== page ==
Christoph Heusgen, responsible for the Planning and Early Warning Unit at the EU Council took stock of EU initiatives for contributing to peace to Sudan and humanitarian aid if necessary (see EUROPE of 13 July p.4, and 27 July, p.4, on the subject of Council deliberations, mainly concerning the possibility of international sanctions against Khartoum). The conditions of observers on the ground are very difficult, he admitted. He noted (like several MEPs after him) the "massive reproaches" made against the Sudanese government accused of adding, or at least "tolerating", the militia. The integration of the militia into the Sudanese military forces is perhaps not the "right method" for restoring confidence, Mr Heusgen warned. He said, moreover, in response to a question by Raul Rueda Romeva (Spanish member of the Greens Group) that they did not have any proof of arms sales to Sudan by France, the United Kingdom or Cyprus.

Ionnis Kassoudlidis (Nea Demokratia) told the Sudanese ambassador that, although he states there is no famine, people are dying because of the "atrocities" committed. He asked: Is your government able to protect its own citizens on its own? Emma Nicholson gave a posed warning to the ambassador, saying it is difficult to accept his description as totally correct. She added that Sudan did not subscribe to the International Criminal Court (ICC) (for crimes against humanity) but that the government of Sudan could be called to account for genocide before the ICC. The spokesperson for the State Department said that what is happening in Darfur is not genocide and that the African countries do not believe it to be so either, Ambassador Ahmid said defending his position. The Security Council would perhaps be the appropriate forum to take a stance on this? Baroness Nicholson insisted. "Why should I go to the UN with such a request", the ambassador said angrily, noting in passing that the conflict in Darfur had broken out just at a time when international public opinion was "obsessed" by the Rwandan genocide (of which it is the tenth anniversary).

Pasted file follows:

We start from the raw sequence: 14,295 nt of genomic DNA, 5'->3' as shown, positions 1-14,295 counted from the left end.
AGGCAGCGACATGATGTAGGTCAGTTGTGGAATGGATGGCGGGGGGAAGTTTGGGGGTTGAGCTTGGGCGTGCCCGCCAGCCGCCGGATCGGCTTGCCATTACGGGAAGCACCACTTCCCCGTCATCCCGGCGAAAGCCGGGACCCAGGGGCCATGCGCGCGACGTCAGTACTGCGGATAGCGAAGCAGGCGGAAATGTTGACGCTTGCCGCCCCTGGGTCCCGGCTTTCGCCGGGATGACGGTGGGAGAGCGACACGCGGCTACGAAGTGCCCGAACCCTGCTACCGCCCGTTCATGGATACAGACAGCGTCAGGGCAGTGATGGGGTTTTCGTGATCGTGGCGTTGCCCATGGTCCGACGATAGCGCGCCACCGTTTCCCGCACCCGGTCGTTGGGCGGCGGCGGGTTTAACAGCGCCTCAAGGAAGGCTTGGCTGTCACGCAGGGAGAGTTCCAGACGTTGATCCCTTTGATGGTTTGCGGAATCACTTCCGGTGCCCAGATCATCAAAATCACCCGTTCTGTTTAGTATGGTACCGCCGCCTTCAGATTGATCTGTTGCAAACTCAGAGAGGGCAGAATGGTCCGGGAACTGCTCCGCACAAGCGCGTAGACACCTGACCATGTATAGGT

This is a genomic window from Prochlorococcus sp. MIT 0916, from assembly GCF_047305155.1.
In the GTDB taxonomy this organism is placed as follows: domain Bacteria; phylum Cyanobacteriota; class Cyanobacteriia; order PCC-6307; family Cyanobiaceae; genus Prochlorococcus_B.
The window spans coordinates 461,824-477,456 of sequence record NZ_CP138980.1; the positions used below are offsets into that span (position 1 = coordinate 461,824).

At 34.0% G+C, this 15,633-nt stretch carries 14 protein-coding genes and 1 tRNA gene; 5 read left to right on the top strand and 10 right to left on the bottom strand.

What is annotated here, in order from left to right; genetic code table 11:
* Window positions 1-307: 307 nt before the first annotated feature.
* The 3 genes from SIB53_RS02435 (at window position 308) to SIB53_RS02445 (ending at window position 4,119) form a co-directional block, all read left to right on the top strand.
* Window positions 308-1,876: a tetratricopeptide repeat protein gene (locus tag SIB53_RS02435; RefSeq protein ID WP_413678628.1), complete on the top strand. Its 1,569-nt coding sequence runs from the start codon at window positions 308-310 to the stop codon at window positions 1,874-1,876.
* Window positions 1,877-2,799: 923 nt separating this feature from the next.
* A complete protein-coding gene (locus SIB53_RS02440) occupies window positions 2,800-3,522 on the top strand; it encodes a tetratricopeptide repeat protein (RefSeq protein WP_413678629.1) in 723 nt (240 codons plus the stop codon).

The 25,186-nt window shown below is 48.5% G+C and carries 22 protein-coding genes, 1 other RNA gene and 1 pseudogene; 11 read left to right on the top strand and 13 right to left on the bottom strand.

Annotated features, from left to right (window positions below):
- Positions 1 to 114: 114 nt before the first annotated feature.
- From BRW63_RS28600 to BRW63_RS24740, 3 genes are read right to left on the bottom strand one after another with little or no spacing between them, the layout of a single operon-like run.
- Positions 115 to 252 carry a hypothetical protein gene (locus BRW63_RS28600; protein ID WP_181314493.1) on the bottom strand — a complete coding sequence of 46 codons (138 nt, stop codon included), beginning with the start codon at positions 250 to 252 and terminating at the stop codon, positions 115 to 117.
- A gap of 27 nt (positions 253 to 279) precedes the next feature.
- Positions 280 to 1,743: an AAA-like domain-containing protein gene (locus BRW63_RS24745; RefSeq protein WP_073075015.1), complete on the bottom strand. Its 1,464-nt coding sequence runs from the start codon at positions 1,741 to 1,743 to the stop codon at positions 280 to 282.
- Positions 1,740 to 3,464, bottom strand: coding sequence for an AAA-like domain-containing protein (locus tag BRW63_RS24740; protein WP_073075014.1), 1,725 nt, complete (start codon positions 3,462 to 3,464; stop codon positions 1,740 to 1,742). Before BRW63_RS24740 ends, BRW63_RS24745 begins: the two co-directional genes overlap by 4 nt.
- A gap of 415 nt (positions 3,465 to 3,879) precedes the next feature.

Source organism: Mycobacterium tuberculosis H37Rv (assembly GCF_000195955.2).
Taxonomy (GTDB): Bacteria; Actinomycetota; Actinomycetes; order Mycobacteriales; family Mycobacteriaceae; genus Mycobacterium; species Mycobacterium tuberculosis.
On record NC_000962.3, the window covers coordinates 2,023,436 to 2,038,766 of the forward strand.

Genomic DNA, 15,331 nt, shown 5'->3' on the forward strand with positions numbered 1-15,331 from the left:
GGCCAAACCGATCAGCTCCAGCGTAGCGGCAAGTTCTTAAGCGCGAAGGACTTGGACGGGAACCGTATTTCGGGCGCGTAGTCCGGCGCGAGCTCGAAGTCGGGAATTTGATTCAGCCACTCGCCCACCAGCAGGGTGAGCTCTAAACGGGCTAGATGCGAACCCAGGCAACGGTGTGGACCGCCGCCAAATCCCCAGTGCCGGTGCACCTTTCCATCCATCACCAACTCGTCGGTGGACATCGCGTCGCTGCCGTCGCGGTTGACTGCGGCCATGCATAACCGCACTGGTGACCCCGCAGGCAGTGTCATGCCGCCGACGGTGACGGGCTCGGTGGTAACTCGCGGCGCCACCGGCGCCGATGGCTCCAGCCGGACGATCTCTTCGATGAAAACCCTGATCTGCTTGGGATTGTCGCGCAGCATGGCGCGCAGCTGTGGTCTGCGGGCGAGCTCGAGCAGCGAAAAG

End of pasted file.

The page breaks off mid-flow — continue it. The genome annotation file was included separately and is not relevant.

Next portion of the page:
Portuguese Socialist Ana Maria Gomes asked about the possible implication of western oil companies in this conflict, and British Conservative Charles Tannock set out the "theory" expounded by an American journalist whereby the presence of oil in Sudan incited Al Qaeda to set itself up there to make it a sort of "mini Afghanistan". Al Qaeda has never pardoned Sudan for having expelled Bin Laden eight years ago under American pressure, Mr Tannock said, for whom a chaotic country like Sudan is a "perfect place" for terrorists. We shall cooperate closely with the Americans against terrorism, and there are "no Al Qaeda elements" in our country, Ambassador Ahmid assured, admitting: "but the general environment is conducive to terrorist activities".